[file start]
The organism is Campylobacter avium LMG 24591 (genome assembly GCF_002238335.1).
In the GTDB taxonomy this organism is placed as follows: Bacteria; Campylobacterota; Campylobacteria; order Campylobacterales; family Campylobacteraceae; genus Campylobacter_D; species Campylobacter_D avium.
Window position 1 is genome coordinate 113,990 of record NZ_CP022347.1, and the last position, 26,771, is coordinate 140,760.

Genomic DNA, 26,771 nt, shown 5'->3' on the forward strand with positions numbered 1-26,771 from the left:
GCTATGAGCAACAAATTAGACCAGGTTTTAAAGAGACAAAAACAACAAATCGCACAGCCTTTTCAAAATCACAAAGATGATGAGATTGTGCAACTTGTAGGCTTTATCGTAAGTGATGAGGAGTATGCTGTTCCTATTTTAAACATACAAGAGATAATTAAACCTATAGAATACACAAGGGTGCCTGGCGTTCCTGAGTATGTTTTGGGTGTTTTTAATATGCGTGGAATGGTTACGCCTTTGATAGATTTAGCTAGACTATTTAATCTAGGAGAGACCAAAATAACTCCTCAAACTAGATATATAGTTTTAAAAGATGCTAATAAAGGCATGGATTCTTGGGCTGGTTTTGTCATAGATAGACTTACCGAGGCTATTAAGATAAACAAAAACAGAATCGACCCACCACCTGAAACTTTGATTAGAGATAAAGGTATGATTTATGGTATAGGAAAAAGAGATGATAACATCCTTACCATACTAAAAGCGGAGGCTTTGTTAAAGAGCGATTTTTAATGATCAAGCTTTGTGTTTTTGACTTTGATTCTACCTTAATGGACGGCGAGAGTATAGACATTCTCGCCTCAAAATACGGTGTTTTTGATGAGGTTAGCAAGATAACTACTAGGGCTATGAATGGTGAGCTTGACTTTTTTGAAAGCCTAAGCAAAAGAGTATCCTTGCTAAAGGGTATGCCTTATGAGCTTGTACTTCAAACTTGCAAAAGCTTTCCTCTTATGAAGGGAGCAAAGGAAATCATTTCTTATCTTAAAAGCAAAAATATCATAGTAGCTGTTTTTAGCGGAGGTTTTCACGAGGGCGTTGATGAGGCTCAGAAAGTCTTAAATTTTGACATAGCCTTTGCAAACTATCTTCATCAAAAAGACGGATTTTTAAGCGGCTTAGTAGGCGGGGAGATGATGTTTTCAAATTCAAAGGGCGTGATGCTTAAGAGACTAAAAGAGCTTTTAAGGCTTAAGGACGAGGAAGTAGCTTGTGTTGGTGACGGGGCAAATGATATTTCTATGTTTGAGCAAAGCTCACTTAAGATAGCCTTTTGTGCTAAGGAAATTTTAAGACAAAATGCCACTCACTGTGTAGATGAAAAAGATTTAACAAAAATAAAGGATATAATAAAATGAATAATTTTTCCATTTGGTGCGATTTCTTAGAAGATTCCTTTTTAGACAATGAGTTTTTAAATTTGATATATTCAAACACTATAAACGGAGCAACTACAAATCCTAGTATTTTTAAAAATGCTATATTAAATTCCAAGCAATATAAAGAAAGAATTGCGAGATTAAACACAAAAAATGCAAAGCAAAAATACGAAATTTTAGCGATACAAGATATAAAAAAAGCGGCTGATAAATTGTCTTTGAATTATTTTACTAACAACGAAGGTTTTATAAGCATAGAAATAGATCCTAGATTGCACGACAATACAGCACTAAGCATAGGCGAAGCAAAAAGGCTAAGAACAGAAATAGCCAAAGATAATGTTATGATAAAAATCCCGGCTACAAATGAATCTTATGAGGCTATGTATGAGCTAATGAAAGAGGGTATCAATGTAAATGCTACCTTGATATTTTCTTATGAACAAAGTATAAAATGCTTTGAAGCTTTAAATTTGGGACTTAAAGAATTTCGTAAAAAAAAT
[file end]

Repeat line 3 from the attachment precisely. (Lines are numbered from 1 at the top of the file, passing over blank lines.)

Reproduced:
Window position 1 is genome coordinate 113,990 of record NZ_CP022347.1, and the last position, 26,771, is coordinate 140,760.